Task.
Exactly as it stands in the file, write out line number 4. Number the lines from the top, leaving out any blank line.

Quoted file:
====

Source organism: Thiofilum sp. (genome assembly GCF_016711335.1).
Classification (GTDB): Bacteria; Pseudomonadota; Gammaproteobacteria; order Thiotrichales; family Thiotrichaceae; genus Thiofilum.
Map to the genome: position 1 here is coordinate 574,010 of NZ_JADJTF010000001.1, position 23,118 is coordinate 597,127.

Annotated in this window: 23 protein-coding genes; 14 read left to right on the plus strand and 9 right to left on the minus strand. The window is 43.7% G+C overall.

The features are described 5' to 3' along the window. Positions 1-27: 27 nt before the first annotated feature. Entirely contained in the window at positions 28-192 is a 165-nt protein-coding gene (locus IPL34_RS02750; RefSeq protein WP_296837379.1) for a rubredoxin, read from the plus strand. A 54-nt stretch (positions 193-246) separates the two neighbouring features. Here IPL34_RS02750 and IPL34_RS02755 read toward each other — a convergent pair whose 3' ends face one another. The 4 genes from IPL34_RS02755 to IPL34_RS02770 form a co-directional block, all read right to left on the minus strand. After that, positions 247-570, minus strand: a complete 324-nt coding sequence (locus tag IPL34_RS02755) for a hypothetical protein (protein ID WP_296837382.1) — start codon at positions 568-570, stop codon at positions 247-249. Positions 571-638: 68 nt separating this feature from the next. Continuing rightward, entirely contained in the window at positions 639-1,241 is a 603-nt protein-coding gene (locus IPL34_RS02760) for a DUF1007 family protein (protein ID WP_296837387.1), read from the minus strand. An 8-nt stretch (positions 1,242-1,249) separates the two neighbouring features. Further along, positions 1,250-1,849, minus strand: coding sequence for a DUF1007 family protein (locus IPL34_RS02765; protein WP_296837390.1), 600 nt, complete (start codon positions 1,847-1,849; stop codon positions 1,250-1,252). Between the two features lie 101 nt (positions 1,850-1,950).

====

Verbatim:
Annotated in this window: 23 protein-coding genes; 14 read left to right on the plus strand and 9 right to left on the minus strand. The window is 43.7% G+C overall.